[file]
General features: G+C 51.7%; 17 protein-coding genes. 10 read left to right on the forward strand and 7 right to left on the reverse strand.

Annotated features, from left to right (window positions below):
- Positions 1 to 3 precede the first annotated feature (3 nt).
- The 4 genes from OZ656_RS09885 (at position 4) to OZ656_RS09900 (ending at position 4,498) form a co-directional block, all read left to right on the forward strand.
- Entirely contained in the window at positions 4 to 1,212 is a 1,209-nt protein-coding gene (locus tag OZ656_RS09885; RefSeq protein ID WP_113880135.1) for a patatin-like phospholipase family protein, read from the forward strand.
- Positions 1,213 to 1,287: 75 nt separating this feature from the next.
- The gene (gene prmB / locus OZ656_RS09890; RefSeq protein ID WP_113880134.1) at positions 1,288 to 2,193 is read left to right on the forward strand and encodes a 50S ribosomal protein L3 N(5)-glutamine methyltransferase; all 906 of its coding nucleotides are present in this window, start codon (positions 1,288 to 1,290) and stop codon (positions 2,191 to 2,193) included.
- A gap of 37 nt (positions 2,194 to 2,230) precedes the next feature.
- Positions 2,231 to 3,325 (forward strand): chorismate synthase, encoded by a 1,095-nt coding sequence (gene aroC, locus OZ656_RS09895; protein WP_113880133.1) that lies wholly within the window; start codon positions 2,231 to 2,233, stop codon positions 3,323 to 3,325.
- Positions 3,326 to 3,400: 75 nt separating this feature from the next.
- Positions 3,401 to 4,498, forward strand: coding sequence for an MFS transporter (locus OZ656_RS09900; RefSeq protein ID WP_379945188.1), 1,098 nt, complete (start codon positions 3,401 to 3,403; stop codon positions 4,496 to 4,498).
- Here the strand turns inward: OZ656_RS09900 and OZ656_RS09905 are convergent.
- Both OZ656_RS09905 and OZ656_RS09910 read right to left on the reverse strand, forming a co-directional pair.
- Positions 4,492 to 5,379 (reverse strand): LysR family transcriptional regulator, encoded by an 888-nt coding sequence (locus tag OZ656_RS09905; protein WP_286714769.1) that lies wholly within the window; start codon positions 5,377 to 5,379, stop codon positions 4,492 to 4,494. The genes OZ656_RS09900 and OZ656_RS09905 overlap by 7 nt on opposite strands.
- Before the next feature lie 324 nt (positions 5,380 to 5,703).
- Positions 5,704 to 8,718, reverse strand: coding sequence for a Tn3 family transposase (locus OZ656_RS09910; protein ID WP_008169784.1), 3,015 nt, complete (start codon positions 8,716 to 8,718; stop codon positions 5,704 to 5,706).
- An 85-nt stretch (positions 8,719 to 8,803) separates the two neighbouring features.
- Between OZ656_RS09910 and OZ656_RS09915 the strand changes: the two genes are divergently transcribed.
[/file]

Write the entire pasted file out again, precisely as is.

General features: G+C 51.7%; 17 protein-coding genes. 10 read left to right on the forward strand and 7 right to left on the reverse strand.

Annotated features, from left to right (window positions below):
- Positions 1 to 3 precede the first annotated feature (3 nt).
- The 4 genes from OZ656_RS09885 (at position 4) to OZ656_RS09900 (ending at position 4,498) form a co-directional block, all read left to right on the forward strand.
- Entirely contained in the window at positions 4 to 1,212 is a 1,209-nt protein-coding gene (locus tag OZ656_RS09885; RefSeq protein ID WP_113880135.1) for a patatin-like phospholipase family protein, read from the forward strand.
- Positions 1,213 to 1,287: 75 nt separating this feature from the next.
- The gene (gene prmB / locus OZ656_RS09890; RefSeq protein ID WP_113880134.1) at positions 1,288 to 2,193 is read left to right on the forward strand and encodes a 50S ribosomal protein L3 N(5)-glutamine methyltransferase; all 906 of its coding nucleotides are present in this window, start codon (positions 1,288 to 1,290) and stop codon (positions 2,191 to 2,193) included.
- A gap of 37 nt (positions 2,194 to 2,230) precedes the next feature.
- Positions 2,231 to 3,325 (forward strand): chorismate synthase, encoded by a 1,095-nt coding sequence (gene aroC, locus OZ656_RS09895; protein WP_113880133.1) that lies wholly within the window; start codon positions 2,231 to 2,233, stop codon positions 3,323 to 3,325.
- Positions 3,326 to 3,400: 75 nt separating this feature from the next.
- Positions 3,401 to 4,498, forward strand: coding sequence for an MFS transporter (locus OZ656_RS09900; RefSeq protein ID WP_379945188.1), 1,098 nt, complete (start codon positions 3,401 to 3,403; stop codon positions 4,496 to 4,498).
- Here the strand turns inward: OZ656_RS09900 and OZ656_RS09905 are convergent.
- Both OZ656_RS09905 and OZ656_RS09910 read right to left on the reverse strand, forming a co-directional pair.
- Positions 4,492 to 5,379 (reverse strand): LysR family transcriptional regulator, encoded by an 888-nt coding sequence (locus tag OZ656_RS09905; protein WP_286714769.1) that lies wholly within the window; start codon positions 5,377 to 5,379, stop codon positions 4,492 to 4,494. The genes OZ656_RS09900 and OZ656_RS09905 overlap by 7 nt on opposite strands.
- Before the next feature lie 324 nt (positions 5,380 to 5,703).
- Positions 5,704 to 8,718, reverse strand: coding sequence for a Tn3 family transposase (locus OZ656_RS09910; protein ID WP_008169784.1), 3,015 nt, complete (start codon positions 8,716 to 8,718; stop codon positions 5,704 to 5,706).
- An 85-nt stretch (positions 8,719 to 8,803) separates the two neighbouring features.
- Between OZ656_RS09910 and OZ656_RS09915 the strand changes: the two genes are divergently transcribed.